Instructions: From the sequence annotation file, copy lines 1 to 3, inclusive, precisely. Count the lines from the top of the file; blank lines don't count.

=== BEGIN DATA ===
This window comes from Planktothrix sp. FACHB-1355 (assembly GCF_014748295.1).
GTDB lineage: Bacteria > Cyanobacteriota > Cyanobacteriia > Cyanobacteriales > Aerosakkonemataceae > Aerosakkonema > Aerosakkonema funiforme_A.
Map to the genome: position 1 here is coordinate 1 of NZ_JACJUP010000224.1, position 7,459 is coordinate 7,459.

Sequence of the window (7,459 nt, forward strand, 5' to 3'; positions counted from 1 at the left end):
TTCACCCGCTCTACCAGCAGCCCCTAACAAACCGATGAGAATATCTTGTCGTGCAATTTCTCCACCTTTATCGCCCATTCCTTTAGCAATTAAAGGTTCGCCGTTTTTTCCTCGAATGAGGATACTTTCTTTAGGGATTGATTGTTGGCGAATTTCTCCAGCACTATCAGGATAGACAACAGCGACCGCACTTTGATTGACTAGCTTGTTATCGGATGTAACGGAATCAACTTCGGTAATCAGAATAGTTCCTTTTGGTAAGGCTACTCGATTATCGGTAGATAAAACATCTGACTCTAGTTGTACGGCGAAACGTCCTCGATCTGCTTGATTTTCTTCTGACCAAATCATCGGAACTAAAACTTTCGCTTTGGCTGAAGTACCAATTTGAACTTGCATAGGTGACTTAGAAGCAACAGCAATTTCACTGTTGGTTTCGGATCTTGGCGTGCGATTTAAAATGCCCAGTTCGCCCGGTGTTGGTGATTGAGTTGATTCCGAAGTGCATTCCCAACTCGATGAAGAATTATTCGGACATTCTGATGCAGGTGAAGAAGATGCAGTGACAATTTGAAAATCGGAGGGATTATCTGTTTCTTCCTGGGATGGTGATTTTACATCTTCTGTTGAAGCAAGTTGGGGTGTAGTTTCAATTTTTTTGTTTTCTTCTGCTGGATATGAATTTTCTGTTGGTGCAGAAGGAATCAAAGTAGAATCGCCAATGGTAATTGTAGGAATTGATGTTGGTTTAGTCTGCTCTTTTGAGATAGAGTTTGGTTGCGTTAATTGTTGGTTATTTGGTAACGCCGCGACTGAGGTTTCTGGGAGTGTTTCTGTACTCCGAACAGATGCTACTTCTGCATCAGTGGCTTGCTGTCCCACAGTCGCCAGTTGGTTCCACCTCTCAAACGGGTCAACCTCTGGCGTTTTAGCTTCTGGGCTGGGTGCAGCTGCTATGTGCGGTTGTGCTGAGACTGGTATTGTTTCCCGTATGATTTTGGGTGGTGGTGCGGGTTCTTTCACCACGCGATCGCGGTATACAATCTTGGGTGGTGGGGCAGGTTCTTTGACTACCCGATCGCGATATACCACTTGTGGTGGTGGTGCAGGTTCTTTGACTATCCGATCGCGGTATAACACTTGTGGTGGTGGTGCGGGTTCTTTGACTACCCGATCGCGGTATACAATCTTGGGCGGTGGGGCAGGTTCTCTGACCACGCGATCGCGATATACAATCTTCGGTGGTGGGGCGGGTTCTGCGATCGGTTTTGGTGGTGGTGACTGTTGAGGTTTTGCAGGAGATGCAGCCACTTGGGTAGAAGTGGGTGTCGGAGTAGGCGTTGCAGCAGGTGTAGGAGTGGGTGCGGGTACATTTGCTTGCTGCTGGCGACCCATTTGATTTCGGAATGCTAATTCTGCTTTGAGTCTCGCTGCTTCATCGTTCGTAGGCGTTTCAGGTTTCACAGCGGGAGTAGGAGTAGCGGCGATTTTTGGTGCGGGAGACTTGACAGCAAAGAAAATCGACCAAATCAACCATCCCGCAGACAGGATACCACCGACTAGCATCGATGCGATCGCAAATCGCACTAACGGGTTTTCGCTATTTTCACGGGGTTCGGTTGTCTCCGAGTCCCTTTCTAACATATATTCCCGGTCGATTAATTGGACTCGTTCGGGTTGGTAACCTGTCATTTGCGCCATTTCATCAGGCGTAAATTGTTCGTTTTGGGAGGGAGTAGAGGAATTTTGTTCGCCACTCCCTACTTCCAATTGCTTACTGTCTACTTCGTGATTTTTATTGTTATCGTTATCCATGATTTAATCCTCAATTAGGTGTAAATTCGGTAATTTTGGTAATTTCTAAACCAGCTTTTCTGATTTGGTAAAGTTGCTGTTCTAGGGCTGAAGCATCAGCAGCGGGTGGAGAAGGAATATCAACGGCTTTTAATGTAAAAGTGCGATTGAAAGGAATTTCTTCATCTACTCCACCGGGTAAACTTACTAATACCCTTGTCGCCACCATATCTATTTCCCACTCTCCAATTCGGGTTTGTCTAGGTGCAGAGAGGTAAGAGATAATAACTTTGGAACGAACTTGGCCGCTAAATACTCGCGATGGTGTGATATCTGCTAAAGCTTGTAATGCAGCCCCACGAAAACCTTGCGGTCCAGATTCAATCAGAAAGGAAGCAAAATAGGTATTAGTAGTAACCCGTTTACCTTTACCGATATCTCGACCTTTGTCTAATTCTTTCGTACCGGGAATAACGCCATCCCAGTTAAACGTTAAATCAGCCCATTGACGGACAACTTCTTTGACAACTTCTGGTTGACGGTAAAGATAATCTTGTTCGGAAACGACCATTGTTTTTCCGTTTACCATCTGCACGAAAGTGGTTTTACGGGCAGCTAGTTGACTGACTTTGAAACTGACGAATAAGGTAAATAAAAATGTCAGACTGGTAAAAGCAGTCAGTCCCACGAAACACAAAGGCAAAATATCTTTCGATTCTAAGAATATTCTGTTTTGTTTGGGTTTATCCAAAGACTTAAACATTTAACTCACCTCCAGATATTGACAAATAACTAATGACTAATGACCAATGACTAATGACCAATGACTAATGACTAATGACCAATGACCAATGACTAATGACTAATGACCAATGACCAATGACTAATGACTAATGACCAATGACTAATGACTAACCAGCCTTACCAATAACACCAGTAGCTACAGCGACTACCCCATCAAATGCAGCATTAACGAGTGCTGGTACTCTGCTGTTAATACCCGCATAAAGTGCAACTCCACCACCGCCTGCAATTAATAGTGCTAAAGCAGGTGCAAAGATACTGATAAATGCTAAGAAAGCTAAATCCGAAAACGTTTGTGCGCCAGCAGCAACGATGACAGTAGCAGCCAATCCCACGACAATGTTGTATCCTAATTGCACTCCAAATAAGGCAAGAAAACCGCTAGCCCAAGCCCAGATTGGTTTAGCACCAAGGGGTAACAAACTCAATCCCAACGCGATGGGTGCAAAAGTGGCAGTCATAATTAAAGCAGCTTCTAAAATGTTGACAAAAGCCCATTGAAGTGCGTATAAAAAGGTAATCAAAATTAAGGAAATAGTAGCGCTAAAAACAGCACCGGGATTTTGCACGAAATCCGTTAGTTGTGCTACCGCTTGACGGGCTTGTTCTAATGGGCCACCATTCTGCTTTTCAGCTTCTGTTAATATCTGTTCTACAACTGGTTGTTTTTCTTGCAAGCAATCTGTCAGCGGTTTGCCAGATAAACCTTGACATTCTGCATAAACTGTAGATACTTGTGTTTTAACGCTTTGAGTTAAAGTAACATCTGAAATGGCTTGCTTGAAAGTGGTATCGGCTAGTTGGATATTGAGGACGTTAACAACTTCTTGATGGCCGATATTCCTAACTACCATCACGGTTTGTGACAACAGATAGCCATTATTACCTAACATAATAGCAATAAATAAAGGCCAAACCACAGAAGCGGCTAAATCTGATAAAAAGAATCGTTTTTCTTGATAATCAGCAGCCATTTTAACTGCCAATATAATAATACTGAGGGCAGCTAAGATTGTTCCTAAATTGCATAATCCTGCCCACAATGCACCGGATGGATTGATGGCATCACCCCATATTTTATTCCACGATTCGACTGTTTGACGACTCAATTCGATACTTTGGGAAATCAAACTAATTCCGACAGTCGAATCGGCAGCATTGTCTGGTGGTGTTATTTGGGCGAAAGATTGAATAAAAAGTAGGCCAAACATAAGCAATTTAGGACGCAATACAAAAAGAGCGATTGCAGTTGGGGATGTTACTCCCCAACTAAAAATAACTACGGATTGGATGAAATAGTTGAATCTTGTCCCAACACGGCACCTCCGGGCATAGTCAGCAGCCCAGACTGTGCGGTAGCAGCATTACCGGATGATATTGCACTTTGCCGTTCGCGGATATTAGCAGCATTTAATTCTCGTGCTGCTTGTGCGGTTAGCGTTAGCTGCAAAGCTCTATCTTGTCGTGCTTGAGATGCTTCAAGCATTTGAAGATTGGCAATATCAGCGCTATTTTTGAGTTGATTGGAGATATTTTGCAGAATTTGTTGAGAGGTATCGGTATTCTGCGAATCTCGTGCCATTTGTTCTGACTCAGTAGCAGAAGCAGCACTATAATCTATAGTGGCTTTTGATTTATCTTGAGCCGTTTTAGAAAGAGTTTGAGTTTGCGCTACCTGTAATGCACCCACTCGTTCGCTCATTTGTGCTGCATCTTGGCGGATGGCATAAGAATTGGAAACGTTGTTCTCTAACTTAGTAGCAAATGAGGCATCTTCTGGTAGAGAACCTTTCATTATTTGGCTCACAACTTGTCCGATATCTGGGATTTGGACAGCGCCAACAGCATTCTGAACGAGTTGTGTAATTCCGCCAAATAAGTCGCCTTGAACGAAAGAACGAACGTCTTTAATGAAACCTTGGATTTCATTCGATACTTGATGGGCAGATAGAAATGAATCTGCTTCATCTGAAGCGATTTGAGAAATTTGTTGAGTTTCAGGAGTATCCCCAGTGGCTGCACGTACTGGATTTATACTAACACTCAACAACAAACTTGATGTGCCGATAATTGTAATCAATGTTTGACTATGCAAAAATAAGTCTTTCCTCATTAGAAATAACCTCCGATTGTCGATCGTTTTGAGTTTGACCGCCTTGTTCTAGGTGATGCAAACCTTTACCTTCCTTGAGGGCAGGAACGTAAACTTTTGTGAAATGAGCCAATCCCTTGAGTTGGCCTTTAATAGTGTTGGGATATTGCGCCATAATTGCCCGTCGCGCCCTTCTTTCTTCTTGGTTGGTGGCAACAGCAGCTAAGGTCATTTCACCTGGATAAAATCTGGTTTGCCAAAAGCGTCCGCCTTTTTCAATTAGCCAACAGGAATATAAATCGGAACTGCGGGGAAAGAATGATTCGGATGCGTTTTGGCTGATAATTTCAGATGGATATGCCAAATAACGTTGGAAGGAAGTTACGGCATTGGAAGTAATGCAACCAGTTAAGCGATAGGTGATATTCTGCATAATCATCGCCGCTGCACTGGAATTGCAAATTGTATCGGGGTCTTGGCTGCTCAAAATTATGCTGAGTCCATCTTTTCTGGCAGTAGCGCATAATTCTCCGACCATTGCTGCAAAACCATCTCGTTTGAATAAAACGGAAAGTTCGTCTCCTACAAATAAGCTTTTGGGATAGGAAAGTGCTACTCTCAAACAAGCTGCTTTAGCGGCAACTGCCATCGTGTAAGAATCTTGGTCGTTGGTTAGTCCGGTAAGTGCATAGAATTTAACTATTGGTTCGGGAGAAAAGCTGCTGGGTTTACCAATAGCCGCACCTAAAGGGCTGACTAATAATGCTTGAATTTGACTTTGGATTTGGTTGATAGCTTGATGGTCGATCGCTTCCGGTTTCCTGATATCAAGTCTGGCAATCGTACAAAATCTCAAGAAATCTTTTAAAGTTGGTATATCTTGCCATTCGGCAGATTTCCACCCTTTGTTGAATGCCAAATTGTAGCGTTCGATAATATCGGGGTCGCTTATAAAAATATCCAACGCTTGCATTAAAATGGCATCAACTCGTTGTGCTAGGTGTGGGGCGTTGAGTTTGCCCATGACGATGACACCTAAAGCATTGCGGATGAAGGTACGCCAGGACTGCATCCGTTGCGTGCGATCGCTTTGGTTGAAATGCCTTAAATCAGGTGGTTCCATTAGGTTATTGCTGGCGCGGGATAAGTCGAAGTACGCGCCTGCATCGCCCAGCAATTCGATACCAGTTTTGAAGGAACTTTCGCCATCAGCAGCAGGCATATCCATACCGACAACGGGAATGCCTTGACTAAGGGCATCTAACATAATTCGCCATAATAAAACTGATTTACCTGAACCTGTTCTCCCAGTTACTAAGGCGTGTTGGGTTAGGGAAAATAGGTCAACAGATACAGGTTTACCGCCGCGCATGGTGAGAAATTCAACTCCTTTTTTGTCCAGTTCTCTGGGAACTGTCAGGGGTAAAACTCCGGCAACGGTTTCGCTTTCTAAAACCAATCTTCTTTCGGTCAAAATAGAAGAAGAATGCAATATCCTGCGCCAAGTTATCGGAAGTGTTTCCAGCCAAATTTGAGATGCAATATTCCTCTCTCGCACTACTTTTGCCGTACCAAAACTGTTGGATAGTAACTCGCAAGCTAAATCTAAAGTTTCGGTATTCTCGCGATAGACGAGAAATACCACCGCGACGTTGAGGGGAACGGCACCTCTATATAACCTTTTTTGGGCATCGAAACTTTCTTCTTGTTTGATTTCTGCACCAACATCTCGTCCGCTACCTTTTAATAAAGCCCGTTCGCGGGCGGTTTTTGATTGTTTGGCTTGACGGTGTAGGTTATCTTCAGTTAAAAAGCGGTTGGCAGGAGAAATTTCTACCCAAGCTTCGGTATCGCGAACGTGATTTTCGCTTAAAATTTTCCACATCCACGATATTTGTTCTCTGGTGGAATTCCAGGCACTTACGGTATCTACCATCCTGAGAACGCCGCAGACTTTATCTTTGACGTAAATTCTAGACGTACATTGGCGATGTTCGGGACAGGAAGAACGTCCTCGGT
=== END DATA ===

This window comes from Planktothrix sp. FACHB-1355 (assembly GCF_014748295.1).
GTDB lineage: Bacteria > Cyanobacteriota > Cyanobacteriia > Cyanobacteriales > Aerosakkonemataceae > Aerosakkonema > Aerosakkonema funiforme_A.
Map to the genome: position 1 here is coordinate 1 of NZ_JACJUP010000224.1, position 7,459 is coordinate 7,459.